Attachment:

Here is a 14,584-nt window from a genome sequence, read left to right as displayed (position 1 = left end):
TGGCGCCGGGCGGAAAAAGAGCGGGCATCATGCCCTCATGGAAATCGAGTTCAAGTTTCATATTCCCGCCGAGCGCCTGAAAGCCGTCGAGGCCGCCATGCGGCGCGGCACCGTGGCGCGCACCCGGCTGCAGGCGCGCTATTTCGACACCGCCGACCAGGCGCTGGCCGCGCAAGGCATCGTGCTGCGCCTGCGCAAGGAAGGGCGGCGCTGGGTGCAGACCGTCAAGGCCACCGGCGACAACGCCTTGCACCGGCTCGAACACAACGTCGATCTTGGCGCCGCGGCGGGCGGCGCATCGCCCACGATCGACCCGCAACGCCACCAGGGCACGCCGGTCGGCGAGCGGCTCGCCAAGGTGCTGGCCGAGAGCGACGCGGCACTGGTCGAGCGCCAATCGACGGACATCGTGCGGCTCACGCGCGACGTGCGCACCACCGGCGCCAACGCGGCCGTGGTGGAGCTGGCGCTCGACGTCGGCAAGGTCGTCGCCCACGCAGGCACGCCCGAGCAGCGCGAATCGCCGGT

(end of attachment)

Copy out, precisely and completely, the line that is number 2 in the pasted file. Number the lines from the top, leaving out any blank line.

TGGCGCCGGGCGGAAAAAGAGCGGGCATCATGCCCTCATGGAAATCGAGTTCAAGTTTCATATTCCCGCCGAGCGCCTGAAAGCCGTCGAGGCCGCCATGCGGCGCGGCACCGTGGCGCGCACCCGGCTGCAGGCGCGCTATTTCGACACCGCCGACCAGGCGCTGGCCGCGCAAGGCATCGTGCTGCGCCTGCGCAAGGAAGGGCGGCGCTGGGTGCAGACCGTCAAGGCCACCGGCGACAACGCCTTGCACCGGCTCGAACACAACGTCGATCTTGGCGCCGCGGCGGGCGGCGCATCGCCCACGATCGACCCGCAACGCCACCAGGGCACGCCGGTCGGCGAGCGGCTCGCCAAGGTGCTGGCCGAGAGCGACGCGGCACTGGTCGAGCGCCAATCGACGGACATCGTGCGGCTCACGCGCGACGTGCGCACCACCGGCGCCAACGCGGCCGTGGTGGAGCTGGCGCTCGACGTCGGCAAGGTCGTCGCCCACGCAGGCACGCCCGAGCAGCGCGAATCGCCGGT